As we now have entered the 21st century, we must end violence against girls and women. Attacking and abusing girls and women as a means of warfare, the war-machinery or domestic violence as a result of crisis, is absolutely abhorrent and unacceptable. Exposing half of the world’s population to the risks of violence because of their gender is not only a violation of international and domestic laws, but a disgraceful and brute breach of our very own humanity.
Violence against women has failed to decline in the Latin American region after the sharp rise recorded during the COVID-19 pandemic, while preventing the causes of such violence remains a major challenge.
Violence against women is a global crisis, prevalent in every community and society around the world. Globally, estimates published by WHO
indicate that about 1 in 3 (30%) of women worldwide have been subjected to either physical and/or sexual intimate partner violence or non-partner sexual violence in their lifetime. Yet, there is limited coordination and insufficient funding to truly address the scale of the issue.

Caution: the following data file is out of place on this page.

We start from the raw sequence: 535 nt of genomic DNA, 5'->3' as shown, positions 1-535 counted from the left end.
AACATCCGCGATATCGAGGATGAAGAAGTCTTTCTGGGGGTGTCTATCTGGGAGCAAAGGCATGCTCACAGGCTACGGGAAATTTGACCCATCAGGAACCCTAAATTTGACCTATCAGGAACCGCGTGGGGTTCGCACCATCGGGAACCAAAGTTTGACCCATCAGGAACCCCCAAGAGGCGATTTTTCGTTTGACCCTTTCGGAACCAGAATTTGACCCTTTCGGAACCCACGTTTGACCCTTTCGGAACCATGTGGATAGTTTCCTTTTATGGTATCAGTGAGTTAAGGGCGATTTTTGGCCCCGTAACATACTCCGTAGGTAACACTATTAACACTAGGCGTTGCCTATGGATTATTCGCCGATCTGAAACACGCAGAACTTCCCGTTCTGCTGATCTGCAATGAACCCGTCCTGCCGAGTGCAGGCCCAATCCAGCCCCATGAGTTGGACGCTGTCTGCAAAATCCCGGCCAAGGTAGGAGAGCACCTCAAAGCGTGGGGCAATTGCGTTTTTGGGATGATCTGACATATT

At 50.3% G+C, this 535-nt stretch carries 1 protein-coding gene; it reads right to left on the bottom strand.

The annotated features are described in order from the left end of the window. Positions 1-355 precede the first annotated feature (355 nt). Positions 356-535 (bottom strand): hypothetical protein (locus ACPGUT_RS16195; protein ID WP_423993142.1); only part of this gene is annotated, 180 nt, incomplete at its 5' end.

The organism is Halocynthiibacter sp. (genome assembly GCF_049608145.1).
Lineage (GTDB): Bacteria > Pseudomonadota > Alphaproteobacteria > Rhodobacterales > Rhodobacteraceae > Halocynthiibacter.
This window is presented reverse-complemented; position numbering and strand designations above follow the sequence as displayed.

Constance Okollet Achom, a Ugandan woman from Tororo, a rural village located in Eastern Uganda, has helped several dozens of her peers affected by domestic violence to address the issue by equipping victims with skillsets to manufacture eco-friendly biofuels from agro-forestry waste.
Police raids against gang members in El Salvador, under a state of emergency in which some civil rights have been suspended, have also affected members of the LGBTI community, and everything points to arrests motivated by hatred of their sexual identity.
The United States, which recently laid down a set of guidelines to monitor sexual exploitation and abuse (SEA) by US citizens in international organizations, including the United Nations and its agencies worldwide, has implicitly accused the UN of faltering on a high-profile case last month.
No woman in Peru should have to die, have her physical or mental health affected, be treated as a criminal or have an unwanted pregnancy because she does not have access to abortion, said Dr. Rocío Gutiérrez, an obstetrician who is the deputy director of the Manuela Ramos Movement